New Venice Biennale show reveals fraught episodes in its 125-year history

    Demonstration and protests at the Venice Film Festival (1968) Photo: Courtesy of Ferruzzi

    A major new archival exhibition exploring key controversial moments in the history of the Venice Biennale will open later this year in the central pavilion of the Giardini, filling the gap left by the cancellation of this years architecture biennale. The interdisciplinary show, titled The Disquieted Muses: When the Biennale Meets History (29 August-8 December), brings together all six of the Venice Biennales departments: art, architecture, cinema, dance, music and theatre.

    “For the first time ever, the six artistic directors of the various sections have worked together, using the one-of-a-kind sources in La Biennale archives (Historical Archives of Contemporary Arts, or ASAC) and other precious archives and collections, to retrace those key moments when La Biennale crossed paths with history in Venice,” says a Venice Biennale statement. The artistic director of the 2022 Venice Biennale, Cecilia Alemani, will oversee the project which marks the 125th anniversary of the overarching biennale foundation.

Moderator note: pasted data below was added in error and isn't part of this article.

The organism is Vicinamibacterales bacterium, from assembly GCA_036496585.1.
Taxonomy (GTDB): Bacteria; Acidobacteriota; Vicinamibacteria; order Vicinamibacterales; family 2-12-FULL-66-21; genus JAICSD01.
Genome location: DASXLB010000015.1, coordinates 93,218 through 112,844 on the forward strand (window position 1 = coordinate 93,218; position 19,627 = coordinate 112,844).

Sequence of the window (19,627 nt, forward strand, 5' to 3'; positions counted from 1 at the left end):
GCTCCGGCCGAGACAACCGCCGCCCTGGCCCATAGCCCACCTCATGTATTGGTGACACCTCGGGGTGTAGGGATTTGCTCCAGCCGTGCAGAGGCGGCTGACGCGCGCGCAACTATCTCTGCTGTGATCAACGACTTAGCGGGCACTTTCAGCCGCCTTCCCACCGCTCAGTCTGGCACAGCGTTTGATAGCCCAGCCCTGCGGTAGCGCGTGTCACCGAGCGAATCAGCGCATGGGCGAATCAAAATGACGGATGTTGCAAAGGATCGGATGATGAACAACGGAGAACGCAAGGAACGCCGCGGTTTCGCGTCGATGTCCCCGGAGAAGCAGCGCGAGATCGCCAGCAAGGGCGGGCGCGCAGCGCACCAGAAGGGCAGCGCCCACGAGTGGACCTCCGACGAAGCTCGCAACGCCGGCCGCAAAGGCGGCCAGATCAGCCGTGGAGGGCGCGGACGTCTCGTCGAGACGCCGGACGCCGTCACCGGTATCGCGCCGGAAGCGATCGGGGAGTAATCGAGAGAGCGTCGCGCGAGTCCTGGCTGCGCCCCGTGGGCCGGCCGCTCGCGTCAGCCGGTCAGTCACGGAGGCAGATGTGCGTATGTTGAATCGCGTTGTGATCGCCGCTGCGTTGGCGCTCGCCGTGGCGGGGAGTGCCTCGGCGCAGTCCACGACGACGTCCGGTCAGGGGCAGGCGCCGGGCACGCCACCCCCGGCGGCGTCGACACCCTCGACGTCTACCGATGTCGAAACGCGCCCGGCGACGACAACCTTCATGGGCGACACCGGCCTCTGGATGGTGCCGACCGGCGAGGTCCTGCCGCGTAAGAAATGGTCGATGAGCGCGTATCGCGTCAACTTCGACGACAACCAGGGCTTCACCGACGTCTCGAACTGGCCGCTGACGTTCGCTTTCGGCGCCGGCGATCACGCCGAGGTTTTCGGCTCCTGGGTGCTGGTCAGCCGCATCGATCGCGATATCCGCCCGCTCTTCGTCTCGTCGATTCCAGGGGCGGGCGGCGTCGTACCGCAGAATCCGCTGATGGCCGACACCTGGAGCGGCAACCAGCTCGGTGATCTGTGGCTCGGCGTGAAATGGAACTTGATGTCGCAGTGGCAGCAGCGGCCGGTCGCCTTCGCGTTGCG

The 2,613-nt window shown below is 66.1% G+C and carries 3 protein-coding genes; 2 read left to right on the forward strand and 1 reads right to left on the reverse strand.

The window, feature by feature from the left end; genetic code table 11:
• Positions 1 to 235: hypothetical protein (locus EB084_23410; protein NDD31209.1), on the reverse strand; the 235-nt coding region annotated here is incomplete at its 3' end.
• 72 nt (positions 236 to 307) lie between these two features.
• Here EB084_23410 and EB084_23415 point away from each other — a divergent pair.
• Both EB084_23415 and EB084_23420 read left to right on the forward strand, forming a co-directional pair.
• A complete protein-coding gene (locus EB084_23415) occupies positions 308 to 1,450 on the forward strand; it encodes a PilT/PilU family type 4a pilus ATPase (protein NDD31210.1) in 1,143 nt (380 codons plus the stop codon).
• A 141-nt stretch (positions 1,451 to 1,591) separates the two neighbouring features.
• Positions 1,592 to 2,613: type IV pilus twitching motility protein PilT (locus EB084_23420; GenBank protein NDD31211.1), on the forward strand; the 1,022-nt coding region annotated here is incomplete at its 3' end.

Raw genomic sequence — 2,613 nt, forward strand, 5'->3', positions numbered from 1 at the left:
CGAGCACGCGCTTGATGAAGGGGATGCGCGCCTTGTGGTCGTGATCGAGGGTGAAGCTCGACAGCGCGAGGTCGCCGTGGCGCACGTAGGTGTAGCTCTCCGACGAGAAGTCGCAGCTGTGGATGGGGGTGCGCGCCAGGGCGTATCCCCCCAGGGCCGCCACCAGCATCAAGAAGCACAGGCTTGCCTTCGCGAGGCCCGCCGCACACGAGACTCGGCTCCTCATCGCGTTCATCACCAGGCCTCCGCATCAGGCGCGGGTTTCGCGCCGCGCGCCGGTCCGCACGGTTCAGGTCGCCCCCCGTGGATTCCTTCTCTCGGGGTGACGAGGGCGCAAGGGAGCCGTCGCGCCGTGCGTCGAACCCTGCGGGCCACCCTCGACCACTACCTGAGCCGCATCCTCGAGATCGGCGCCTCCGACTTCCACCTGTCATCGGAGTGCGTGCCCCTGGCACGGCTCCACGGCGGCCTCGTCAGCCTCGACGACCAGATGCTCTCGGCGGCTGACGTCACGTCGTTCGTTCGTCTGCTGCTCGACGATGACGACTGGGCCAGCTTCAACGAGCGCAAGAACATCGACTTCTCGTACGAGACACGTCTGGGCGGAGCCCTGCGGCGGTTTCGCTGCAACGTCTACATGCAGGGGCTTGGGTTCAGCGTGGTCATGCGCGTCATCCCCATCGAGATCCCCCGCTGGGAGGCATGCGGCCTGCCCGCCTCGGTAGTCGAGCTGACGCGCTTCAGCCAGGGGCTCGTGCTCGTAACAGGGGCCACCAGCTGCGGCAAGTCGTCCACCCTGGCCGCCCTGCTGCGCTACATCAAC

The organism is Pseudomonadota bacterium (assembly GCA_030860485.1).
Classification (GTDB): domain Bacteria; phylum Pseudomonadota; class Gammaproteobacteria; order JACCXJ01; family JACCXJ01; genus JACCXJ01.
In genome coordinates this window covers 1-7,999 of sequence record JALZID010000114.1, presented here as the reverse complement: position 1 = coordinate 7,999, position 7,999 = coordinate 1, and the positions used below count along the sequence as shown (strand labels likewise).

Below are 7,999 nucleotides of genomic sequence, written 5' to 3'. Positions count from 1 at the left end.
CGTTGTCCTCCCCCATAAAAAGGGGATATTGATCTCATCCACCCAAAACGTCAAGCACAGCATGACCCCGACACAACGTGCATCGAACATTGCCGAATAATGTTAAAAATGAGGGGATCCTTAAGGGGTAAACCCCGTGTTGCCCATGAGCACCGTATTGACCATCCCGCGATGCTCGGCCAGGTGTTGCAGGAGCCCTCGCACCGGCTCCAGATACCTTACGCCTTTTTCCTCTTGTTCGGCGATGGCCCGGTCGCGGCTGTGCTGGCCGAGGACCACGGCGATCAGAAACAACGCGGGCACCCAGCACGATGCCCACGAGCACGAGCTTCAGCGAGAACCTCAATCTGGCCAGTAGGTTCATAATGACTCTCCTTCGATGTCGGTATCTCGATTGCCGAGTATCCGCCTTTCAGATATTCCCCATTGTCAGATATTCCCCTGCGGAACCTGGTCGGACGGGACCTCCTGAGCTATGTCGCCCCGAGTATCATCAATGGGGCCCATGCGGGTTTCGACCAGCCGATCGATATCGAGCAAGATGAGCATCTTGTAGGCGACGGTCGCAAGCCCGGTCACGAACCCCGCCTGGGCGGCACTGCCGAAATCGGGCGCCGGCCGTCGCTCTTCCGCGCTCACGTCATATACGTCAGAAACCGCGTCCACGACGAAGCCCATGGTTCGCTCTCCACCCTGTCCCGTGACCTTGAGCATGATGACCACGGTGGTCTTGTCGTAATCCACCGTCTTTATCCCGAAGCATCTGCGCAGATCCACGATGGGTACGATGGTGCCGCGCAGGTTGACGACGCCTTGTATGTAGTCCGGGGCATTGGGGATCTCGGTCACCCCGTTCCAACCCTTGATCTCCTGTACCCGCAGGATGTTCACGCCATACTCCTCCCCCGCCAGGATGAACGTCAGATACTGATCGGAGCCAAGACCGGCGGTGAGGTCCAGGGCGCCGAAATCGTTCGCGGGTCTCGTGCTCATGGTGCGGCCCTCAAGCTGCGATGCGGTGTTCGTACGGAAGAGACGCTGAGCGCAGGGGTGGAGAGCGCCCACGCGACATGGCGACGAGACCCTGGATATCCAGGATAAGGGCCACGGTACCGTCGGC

Sheet of specimens, disputes in Piazza San Marco (1968) Photo: Courtesy of ASAC

    The show will be divided into six rooms, based on topics such as “Years of Fascism 1928-45”; “The Cold War: the New World Orders 1948-64” and “1990s and the Beginning of Globalisation”. Fascism loomed large in the years after the First World War; in the first half of the 20th century, “La Biennale was visited by monarchs, dictators, heads of state, and revolutionaries”, say the organisers (in 1934, Hitler toured the Venice Biennale).

    In the Cold War section, curators will also focus on patron Peggy Guggenheims important participation in the 1948 Venice Biennale when she showed 136 works in the Greek Pavilion. “It was the European debut of Jackson Pollocks art and the first appearance outside the US of a new generation of American painters, including William Baziotes, Mark Rothko and Clyfford Still,” says a Guggenheim statement.

    The 1990s section explores Hans Haackes headline-hitting 1993 installation in the German pavilion when the artist broke the floor into pieces, forcing visitors to walk through debris. Gregor Muir, the director of collection of international art at Tate, wrote about the impact of Haackes Germania installation at the 45th Biennale in Frieze last year, saying that “the colour scheme inside the entrance to the German Pavilion never strayed from that of a Nazi banner”. Given todays resurgent far right, Haackes exhibition served as a model for resisting the present, Muir added.

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